Annual Meetings an Opportunity to Build Resident Relationships By Jodie Prosser

It’s annual meetings time for many villages. The pressure is on to attend to all the regulatory and operational tasks like company updates, sharing facts, figures and numbers, discussing maintenance and operational concerns.

Here are a couple of tips.

It will pay great dividends if you keep the whole process ‘positive’, especially as annual meetings can see concerns raised that negatively affect the overall purpose of the meeting.

Think about the words you are using, the tone, facial expressions, body language and responses.

It is very easy to be defensive. However it is more productive to remain calm; remember it is NOT personal, and focus on the opportunity for improvement.

Concerns can be raised by one or a small group of residents that have previously been dealt with. Or new concerns and opinions expressed.

Think of the concern/feedback as an opportunity for improvement.

Give all concerns due consideration, seek consultation from relevant stakeholders, respond in a positive manner and think about whether the issue need to be included on the continuous improvement plan.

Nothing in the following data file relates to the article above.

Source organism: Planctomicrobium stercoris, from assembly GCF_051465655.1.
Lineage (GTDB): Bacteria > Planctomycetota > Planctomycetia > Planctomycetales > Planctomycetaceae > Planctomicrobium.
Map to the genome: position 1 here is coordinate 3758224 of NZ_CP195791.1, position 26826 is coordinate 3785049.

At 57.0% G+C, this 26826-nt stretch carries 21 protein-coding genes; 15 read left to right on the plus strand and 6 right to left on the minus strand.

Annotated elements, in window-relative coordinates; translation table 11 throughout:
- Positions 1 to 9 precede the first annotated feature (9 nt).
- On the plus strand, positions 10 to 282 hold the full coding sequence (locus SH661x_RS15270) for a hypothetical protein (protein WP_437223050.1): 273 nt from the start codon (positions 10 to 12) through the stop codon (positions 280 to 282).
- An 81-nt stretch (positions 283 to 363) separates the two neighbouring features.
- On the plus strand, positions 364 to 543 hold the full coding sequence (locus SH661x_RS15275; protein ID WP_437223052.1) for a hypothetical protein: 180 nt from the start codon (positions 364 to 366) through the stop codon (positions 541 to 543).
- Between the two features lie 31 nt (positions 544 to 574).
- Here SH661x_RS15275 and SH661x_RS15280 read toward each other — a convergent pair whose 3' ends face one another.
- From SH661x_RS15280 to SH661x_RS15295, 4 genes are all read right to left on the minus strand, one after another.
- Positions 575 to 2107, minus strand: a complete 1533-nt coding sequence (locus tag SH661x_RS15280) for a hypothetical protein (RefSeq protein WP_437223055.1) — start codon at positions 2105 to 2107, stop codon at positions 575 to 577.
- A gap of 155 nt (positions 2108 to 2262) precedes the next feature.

Keep your team positive too. If the Annual Meeting has moments of hostility or was perceived as challenging by your team present at the meeting, it is important to quickly regroup with them and support them with the knowledge and attitude of the possible positive outcomes.

Remind the team that out of adversity often comes great solutions. Minimise any negative hallway chatter amongst your team by keeping them informed.

Annual meetings are also a great opportunity to strengthen relationships with residents. Here are some ideas.

  • Update your residents on the good news stories of the organisation. Examples could be real life staff achievements (which might even be outside of work) or positive changes you have made to processes for the benefit of the residents
  • If you have one, invite someone from Head Office they won’t know and ask them to share a bit about themselves and what they do.
  • Go over Safety and Evacuation plans to provide a sense of peace of mind.
  • Remind them of local and village events (upcoming Carols/pageants, Club celebrations, Community activities, Village Christmas planning, Bushfire planning sessions)
  • Add value – invite a relevant guest speaker, share knowledge about local services, allied health providers or a topic that is relevant to the village culture (spring gardens, volunteering, etc.)

Like the Maya Angelou saying, which particularly applies to working with communities, “Do the best you can until you know better, then do better”.

Good luck!

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